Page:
Lower Hutt residents concerned by level of climate change 'managed retreat' consultation

All over the country, authorities are having difficult conversations with flood-prone and coastal communities about 'managed retreat'.

It's the plan to abandon properties most at risk of climate change. But some residents say they've been left out of that conversation.

In a bid to save Lower Hutt from flooding, more than 100 riverside properties will be sacrificed.

They were bought by the council to be demolished, to make way for a bigger stop-bank.

For those living in these homes, the future's uncertain.

"People are on the street already, where are all of us going to go?" says Pharazyn Street resident Kerry Williams.

The 'managed retreat' is part of the Hutt City Council's plan to mitigate flood risk.

It's a concept many flood-prone communities are grappling with - but a concept Williams says they haven't been consulted on.

"We're going to lose our homes, as well as all the flats down the street, with hundreds of people. And we've heard nothing," she says.

Greater Wellington Regional Council flood management committee chair Prue Lamason says the regional council is a responsible landlord, which has kept tenants informed of its plan.

"There is no way we're going to knock on their door and say 'sorry, you're out of here tomorrow'."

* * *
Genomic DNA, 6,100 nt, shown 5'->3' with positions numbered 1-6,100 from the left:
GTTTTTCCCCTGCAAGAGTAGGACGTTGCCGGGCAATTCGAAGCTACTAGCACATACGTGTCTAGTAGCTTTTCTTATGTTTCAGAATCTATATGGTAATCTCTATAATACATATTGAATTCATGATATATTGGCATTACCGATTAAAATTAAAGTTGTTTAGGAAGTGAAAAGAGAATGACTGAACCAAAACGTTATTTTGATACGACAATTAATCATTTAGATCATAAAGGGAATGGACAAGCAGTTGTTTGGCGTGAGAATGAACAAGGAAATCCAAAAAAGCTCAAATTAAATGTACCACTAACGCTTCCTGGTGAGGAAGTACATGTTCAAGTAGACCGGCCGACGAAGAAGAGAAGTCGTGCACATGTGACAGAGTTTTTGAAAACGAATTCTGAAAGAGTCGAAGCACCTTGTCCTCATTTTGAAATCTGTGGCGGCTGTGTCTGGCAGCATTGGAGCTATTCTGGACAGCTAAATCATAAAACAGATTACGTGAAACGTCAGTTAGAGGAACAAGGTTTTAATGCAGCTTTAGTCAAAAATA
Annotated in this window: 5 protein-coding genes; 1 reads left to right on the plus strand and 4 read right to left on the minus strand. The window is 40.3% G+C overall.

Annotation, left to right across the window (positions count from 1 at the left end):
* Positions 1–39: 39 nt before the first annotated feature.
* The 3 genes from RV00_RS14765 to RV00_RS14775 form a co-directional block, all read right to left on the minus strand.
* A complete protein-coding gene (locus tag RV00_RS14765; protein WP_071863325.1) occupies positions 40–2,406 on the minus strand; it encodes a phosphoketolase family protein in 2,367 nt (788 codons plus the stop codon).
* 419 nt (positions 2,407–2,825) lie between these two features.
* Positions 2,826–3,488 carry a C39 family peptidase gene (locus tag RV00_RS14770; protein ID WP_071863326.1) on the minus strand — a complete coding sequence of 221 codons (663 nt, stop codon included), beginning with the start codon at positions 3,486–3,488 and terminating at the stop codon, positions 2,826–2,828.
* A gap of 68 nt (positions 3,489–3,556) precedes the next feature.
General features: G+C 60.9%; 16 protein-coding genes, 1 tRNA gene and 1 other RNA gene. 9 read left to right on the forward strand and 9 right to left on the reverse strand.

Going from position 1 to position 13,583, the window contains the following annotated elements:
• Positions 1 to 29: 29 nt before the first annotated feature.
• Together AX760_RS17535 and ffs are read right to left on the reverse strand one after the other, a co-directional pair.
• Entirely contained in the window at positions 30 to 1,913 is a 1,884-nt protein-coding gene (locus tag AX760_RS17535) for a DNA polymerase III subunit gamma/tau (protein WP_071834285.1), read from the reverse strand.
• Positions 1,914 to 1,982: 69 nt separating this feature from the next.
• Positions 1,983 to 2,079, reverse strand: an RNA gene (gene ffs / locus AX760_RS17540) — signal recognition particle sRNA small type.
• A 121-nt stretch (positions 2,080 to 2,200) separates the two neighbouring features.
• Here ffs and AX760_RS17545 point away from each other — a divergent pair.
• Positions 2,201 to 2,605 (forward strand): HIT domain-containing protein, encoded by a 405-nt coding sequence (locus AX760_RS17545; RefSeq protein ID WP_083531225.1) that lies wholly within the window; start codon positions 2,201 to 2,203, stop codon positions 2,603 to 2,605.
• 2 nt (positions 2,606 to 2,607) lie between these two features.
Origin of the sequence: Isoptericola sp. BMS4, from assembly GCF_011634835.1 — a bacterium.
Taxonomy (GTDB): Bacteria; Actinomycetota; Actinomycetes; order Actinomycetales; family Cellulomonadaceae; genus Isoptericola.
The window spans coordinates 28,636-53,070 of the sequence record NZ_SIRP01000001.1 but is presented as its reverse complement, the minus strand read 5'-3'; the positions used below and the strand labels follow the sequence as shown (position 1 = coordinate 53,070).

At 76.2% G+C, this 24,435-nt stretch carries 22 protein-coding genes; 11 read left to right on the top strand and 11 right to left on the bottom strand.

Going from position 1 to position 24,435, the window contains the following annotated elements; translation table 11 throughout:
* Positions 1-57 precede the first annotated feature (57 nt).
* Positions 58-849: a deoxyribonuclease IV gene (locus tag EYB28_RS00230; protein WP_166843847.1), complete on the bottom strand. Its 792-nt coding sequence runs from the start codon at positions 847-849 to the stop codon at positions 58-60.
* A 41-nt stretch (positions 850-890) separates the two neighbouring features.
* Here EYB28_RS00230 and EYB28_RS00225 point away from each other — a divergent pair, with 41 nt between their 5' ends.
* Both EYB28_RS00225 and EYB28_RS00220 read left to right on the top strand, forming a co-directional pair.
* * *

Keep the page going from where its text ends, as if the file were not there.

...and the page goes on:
Experts say authorities need to find a better way to allay fears of devalued assets or possible homelessness as a result of managed retreat.

"The word that gets heard most is retreat, not managed. That's because no-one has actually thought through what managed retreat is," NIWA chief climate scientist Andrew Tait.

But Tait says it's also important not to impose the concept on communities.

That balance has been struck in Makara, Wellington's only west coast beach, where locals like Brett Marley are leading the discussion on climate change.

"It was amazingly empowering. Personally, my faith in the government and local government was raised significantly," he says.

The experiences of these two Wellington communities will be useful for other councils facing similar challenges and uncertain futures.